- Role: Data Analysis and Design
- Responsibilities: In coordination with the Chief Architect and other architects, works collaboratively with stakeholders to provide technical analysis and design for data-level solution architecture projects and data-related business and technology requirements. Ensures that data solutions meet integration, interoperability, privacy requirements. Does analysis/documentation.
- Role: Systems Analysis and Design
- Responsibilities: In coordination with the Chief Architect and other architects, works collaboratively with stakeholders to provide technical analysis and design support for systems-level architecture projects. Ensures that IT systems meet integration and interoperability requirements. Does analysis/documentation.
- Role: Network Analysis and Design
- Responsibilities: In coordination with the Chief Architect and other architects, works collaboratively with stakeholders to provide technical analysis and design support for infrastructure-level architecture projects. Ensures that IT network and data center hosting solutions meet integration and interoperability requirements. Does analysis/documentation.
- Role: Security and Privacy Analysis and Design
- Responsibilities: In coordination with the Chief Architect and other architects, works collaboratively with stakeholders to provide technical analysis and design for security-related architecture projects and security or privacy-related business and technology requirements. Ensures that security and privacy solutions support risk mitigation plans. Does analysis/documentation.
Line of Business Managers
- Role: Requirements Identification
- Responsibilities: Supports EA program and ensures that program managers participate in architecture projects by identifying business and IT requirements for program activities.
- Role: Requirements Identification
- Responsibilities: Participates in architecture projects and configuration management activities. Identifies business and IT requirements for program activities.
- Role: Investment Analysis
- Responsibilities: Uses EA information to support the development of alternatives analyses and to make investment decisions.
- Role: Subject Matter Expertise
- Responsibilities: Participates in architecture projects to provide subject matter expertise in a functional requirement area.
- Role: Requirements Identification
- Participates in architecture projects. Identifies business and IT requirements for systems/applications.
- Role: Documentation Support
- Responsibilities:: Documentation support and maintenance of EA tools. Supports architecture projects and the repository.
- Role: Repository Support
- Responsibilities:: Maintenance of EA website and repository, associated content, and links to other websites as needed.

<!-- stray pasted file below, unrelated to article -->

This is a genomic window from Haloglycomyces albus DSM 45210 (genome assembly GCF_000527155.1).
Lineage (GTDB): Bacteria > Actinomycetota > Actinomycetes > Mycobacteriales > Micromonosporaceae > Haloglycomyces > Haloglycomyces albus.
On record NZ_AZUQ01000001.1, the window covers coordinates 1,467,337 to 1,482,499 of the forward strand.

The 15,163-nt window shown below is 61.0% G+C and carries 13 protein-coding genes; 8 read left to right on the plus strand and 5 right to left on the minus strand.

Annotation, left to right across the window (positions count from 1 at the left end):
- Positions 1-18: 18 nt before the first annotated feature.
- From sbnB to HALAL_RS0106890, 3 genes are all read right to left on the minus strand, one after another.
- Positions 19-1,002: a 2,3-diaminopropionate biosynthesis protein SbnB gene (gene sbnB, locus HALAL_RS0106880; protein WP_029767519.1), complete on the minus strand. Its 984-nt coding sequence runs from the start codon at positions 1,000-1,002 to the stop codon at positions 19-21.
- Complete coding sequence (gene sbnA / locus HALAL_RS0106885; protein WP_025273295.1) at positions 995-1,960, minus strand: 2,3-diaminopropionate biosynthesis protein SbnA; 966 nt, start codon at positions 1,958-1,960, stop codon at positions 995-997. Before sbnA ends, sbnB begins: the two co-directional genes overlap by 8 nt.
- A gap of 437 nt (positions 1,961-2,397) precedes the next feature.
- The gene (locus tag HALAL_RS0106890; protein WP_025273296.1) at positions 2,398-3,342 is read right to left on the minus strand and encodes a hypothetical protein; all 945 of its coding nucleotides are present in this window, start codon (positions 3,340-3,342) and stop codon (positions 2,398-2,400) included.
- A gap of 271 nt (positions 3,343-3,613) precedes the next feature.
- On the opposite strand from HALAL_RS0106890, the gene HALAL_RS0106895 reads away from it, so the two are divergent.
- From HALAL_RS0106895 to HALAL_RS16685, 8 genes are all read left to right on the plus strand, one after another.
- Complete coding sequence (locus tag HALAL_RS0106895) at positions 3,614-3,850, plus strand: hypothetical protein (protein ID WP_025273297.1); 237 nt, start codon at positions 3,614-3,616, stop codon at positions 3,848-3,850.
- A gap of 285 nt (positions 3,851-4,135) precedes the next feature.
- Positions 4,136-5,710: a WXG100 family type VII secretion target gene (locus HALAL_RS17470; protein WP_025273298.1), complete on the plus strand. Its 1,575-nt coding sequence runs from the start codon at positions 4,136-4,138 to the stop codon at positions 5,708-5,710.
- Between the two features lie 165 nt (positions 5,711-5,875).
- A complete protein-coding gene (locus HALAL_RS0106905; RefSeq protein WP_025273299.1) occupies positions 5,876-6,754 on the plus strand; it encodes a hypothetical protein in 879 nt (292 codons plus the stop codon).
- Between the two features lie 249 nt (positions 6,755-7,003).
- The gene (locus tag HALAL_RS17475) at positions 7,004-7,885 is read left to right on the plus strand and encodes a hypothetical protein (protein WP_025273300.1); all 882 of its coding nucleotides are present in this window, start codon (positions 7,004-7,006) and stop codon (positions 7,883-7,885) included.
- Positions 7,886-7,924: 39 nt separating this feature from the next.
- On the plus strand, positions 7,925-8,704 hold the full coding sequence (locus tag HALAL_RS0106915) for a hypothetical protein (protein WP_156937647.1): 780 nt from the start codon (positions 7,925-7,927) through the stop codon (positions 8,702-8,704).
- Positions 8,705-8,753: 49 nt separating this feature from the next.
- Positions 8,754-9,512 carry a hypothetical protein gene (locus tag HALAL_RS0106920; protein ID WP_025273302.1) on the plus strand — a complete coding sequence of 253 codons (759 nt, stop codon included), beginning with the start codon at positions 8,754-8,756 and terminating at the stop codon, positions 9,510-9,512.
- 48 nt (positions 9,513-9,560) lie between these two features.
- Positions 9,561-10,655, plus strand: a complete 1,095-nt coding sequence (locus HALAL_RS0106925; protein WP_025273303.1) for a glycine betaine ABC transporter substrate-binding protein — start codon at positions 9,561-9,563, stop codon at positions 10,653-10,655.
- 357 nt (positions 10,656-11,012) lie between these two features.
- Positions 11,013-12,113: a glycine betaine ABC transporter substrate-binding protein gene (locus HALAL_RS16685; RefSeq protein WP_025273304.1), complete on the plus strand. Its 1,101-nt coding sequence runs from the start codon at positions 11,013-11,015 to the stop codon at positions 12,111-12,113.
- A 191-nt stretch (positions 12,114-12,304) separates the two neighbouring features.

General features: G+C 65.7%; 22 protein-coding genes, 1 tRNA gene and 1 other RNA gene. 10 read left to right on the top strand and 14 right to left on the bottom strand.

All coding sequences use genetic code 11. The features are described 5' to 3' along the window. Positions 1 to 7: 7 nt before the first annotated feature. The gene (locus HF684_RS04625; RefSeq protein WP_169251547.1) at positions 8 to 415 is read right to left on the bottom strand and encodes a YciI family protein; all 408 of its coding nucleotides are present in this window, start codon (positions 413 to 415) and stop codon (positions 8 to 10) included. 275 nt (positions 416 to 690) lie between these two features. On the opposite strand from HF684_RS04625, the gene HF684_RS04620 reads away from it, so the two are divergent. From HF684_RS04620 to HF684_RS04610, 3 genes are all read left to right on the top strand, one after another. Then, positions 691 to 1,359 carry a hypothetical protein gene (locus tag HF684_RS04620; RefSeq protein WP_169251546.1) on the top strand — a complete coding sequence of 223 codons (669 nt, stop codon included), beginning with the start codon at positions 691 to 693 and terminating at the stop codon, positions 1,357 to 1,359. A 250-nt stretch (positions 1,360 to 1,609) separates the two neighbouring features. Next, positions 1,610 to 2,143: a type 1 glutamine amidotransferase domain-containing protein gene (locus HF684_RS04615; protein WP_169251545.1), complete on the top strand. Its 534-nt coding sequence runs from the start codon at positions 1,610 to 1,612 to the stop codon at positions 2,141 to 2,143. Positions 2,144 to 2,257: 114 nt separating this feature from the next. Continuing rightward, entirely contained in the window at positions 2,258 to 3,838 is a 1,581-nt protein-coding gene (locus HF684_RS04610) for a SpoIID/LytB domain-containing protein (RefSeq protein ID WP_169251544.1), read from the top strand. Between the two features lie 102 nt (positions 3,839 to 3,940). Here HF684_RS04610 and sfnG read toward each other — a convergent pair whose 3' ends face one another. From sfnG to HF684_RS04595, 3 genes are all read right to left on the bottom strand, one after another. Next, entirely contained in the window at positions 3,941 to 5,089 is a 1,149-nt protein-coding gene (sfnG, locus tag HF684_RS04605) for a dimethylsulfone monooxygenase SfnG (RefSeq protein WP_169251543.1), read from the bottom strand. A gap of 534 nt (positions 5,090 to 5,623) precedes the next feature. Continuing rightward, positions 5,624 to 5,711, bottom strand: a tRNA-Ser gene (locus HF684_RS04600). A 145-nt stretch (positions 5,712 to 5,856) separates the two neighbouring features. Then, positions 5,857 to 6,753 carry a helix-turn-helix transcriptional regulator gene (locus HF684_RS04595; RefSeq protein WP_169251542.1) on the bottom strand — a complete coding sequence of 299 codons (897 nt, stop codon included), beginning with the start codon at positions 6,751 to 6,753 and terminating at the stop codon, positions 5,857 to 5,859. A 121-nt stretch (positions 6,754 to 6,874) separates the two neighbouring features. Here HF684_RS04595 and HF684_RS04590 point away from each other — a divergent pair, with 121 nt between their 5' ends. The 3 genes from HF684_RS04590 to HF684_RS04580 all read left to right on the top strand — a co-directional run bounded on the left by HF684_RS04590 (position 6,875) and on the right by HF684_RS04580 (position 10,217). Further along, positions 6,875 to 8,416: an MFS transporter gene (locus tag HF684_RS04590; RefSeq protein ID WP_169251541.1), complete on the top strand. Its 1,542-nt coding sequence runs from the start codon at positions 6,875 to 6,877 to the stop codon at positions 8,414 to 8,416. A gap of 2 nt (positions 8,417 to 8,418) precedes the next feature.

Table H. Example Roles and Responsibilities
EA Program Budget: This section of the Roadmap documents the budget for the EA program and projects by fiscal year and over the total lifecycle, so that the total cost of ownership (TCO) is identified. While EA program is ongoing, a lifecycle period of five years is recommended to be able to calculate TCO. In general, the costs to be included are those for EA program start-up and operation, salaries and work facilities for the EA team, the initial documentation of the EA, periodic updates to the EA, annual updates to the Roadmap, EA tool purchase and support, and EA repository development and maintenance. The initial estimate of these costs represents the “baseline” for EA program funding. Spending during the lifecycle should be tracked against this baseline to promote effective management of the EA program. If changes in the scope of the EA program occur, a corresponding change in the funding baseline should also be made.
EA Program Performance Measures: This section of the Roadmap documents how the effectiveness and efficiency of the EA program will be measured. As was described in previous Chapters, there are two types of measures: outcome and output. Outcome measures identify progress being made toward some new end-state, such as better EA component integration, increased application end-user satisfaction, or more effective IT investment decision-making. Output measures provide data on activities and things, such as how many databases exist, how many e-mail are sent each day, or how closely an IT project is meeting baseline estimates for cost, schedule, and performance. Outcome measures often have both quantitative and qualitative elements to them, while output measures are usually quantitative in nature. While output measures are important for indicating progress in an initiative area, it is the attainment of outcomes that correlate to goal attainment, which is the most important thing to an enterprise. It is important to be able to measure the attainment of outcomes, so that the positive effects (added value) of the EA program can be identified.
Summary of Current Architecture
One of the purposes of the Enterprise Modernization Roadmap is to show an overview of the linkage between current services and resources in each area of the EA. In this way, the present role of IT within the enterprise is better understood and can be further analyzed from either a top-down, or bottom-up perspective. The objective of this part of the Roadmap is not to duplicate the extensive documentation that is available in the repository, but to provide an integrated view of current business activities and supporting technology solutions. This information sets the
stage for the next section of the Roadmap, which discusses future changes in the architecture to achieve improved performance and efficiency.